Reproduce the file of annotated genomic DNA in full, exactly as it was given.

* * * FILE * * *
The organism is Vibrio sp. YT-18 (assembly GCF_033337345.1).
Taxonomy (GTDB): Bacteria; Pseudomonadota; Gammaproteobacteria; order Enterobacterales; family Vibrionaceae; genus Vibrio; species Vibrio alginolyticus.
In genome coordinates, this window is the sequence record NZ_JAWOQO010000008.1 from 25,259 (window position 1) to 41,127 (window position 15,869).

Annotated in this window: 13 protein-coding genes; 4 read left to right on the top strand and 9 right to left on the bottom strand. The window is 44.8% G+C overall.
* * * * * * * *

The organism is Vibrio sp. YT-18 (assembly GCF_033337345.1).
Taxonomy (GTDB): Bacteria; Pseudomonadota; Gammaproteobacteria; order Enterobacterales; family Vibrionaceae; genus Vibrio; species Vibrio alginolyticus.
In genome coordinates, this window is the sequence record NZ_JAWOQO010000008.1 from 25,259 (window position 1) to 41,127 (window position 15,869).

Annotated in this window: 13 protein-coding genes; 4 read left to right on the top strand and 9 right to left on the bottom strand. The window is 44.8% G+C overall.